7 Must-See Museums Around the World
For history buffs, art aficionados, and design gurus, they’re the stuff of legend, a central character in countless movies and books, and a reason to travel: the world’s most notable museums. From the Smithsonian to the Met, the Prado to the Louvre, these iconic institutions have been wowing visitors for decades, bringing history vividly to life with their exhibits, collections, and awe-inspiring artifacts.
Here, seven museums that should be on every traveler’s must-visit list. Whether you’re interested in art, history, or culture, you’re sure to find something to pique your interest—and, most likely, a reason to come back.
1. Smithsonian Institution, Washington, D.C.
Its name is a bit of a misnomer, since there’s no one singular Smithsonian Institution. Instead, its vast complex includes 11 museums and galleries on the National Mall, six museums in the greater D.C. region, and the National Zoo, all of which hold an astounding 154 million objects, artifacts, works of art, and historical specimens.
Of that total, you’ll find 145 million plants, animals, fossils, and other specimens at the National Museum of Natural History, one of the world’s most popular museums dedicated to the evolution of life on Earth. The museum is the size of 18 football fields, so bring comfortable shoes, and arrive with a plan for what you’d like to see.
Other popular Smithsonian museums include the Air and Space Museum, the African American Museum, which opened in fall of 2016, and the Postal Museum, which showcases one of the world’s largest collection of stamps. Insider tip: Single out a few exhibit highlights you’d like to see, rather than going for a marathon rush to squeeze in as much as you can.
2. Musée du Louvre, Paris
Housed in a 12th-century fortress, the Musée du Louvre is now the world’s largest museum and one of its most-visited. In all, the Louvre holds a head-spinning collection spanning thousands of Renaissance paintings, ancient Egyptian antiquities, Greek and Roman displays, and more.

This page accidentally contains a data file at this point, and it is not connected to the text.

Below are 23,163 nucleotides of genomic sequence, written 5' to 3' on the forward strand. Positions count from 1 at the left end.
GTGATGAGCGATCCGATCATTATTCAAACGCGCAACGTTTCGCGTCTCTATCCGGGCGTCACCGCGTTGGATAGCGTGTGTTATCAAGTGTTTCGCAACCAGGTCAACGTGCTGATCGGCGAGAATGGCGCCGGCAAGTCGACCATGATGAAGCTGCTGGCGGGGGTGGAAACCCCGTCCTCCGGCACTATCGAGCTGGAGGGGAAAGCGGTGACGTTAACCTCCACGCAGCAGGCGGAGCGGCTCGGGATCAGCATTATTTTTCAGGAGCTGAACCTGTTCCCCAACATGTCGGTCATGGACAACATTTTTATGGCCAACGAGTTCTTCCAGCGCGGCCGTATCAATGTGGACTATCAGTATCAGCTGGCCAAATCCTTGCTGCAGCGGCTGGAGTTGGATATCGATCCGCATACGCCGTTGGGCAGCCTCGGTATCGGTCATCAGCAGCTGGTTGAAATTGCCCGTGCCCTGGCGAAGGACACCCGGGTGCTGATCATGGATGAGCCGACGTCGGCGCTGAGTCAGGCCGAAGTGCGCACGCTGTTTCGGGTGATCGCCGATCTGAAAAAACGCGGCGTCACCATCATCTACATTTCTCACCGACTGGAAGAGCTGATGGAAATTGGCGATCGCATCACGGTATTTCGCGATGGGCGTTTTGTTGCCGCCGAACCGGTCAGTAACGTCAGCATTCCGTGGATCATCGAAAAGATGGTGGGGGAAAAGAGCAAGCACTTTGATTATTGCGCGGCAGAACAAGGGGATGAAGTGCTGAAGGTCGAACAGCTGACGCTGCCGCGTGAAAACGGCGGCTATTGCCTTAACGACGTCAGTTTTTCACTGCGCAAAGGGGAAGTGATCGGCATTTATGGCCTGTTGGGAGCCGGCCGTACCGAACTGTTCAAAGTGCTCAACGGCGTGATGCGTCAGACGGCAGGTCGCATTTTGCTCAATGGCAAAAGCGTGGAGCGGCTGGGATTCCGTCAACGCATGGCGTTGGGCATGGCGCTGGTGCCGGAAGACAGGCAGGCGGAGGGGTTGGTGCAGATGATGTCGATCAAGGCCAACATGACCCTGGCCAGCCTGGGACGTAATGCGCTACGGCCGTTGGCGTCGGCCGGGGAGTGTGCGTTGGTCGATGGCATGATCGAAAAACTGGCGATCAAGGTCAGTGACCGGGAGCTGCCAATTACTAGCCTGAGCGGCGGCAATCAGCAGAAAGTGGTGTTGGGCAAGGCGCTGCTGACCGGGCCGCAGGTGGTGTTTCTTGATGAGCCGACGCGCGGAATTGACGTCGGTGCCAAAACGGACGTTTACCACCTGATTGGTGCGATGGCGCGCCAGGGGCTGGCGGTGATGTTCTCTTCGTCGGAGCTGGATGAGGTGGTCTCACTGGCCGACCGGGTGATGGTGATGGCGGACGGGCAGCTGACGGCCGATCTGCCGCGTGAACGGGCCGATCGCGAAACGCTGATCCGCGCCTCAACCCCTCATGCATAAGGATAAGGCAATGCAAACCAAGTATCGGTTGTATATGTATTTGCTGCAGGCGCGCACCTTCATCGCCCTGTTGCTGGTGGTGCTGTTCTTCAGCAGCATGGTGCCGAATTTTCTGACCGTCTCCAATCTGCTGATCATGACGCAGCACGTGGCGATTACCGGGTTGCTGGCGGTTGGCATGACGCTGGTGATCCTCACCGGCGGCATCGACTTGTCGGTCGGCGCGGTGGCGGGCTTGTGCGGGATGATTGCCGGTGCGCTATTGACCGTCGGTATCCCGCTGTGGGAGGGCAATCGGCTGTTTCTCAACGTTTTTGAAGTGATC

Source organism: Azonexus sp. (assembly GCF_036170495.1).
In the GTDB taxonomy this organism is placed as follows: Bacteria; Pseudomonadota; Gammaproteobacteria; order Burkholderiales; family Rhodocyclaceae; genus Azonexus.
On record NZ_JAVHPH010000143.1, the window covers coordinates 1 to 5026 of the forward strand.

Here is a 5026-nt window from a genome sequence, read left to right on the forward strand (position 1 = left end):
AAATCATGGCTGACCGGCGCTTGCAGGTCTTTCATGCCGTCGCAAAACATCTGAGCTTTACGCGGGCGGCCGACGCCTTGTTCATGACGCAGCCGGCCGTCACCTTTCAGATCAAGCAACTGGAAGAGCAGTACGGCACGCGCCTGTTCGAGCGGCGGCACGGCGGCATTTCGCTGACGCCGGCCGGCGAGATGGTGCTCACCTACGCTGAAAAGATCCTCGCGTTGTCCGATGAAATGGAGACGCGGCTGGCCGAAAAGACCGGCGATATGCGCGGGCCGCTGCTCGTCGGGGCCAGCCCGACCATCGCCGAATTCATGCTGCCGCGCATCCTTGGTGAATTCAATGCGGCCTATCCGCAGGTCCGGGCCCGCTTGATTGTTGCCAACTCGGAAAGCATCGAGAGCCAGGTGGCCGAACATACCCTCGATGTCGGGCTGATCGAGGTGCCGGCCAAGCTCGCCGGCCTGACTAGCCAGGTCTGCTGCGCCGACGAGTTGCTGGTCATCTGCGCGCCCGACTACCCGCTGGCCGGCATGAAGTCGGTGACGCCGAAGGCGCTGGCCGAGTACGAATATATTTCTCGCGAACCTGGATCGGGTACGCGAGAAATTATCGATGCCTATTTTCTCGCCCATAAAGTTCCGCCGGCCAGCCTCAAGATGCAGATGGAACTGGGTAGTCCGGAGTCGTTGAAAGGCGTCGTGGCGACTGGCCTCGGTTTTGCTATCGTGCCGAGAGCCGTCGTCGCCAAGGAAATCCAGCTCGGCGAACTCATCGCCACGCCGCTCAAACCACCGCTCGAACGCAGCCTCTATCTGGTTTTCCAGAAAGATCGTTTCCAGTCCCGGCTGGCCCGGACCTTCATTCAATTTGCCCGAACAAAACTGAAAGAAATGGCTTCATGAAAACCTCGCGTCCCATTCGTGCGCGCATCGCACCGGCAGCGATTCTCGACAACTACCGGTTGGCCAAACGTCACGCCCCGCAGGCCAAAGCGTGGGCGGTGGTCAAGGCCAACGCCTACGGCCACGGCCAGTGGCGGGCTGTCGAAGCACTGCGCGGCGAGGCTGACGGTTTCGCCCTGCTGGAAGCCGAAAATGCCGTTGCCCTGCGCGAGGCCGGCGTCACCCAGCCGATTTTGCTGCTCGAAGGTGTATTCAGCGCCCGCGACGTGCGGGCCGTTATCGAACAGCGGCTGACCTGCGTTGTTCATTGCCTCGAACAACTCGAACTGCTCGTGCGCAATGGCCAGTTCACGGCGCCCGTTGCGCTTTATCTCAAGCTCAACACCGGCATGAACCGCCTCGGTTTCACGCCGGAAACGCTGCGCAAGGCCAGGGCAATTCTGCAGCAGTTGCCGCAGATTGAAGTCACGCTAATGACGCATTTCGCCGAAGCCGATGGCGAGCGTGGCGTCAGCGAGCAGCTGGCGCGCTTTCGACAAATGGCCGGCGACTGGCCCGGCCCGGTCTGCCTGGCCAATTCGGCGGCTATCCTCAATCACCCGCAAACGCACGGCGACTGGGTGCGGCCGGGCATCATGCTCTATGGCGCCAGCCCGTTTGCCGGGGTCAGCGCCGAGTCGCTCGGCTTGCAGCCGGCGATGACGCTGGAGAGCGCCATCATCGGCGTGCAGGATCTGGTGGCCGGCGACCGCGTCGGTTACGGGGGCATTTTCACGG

That said, the museum is best known for its timeless stars: most notably, Leonardo da Vinci's Mona Lisa, the ancient Greek sculpture Venus de Milo, and the Great Sphinx of Tanis, among other world-famous artistic icons. If you’re set on seeing these works of art up close, try arriving as early as possible (when crowds are at their lightest). Otherwise, enjoy wandering aimlessly throughout the Louvre’s labyrinth; there’s a good chance you’ll find a new favorite work along the way.
3. The Metropolitan Museum of Art, New York City
There are art museums, and then there’s the Metropolitan Museum of Art. Simply put, you won’t find another art museum in North America with the same breadth, variety, space, or dedication to quality. "The Met," as it’s popularly known, is housed in a two-million-square-foot building showcasing art from all around the world—and its oldest pieces date back some 5,000 years.
With more than a million pieces on display at any given time, it’s an art aficionado’s paradise. Roughly 36,000 pieces of Egyptian art are on display, in addition to 2,500 paintings from European legends including Rembrandt and Vermeer. In all, art lovers will find paintings, photographs, sculpture, and other works of art from throughout North America, Europe, the Islamic world, and more.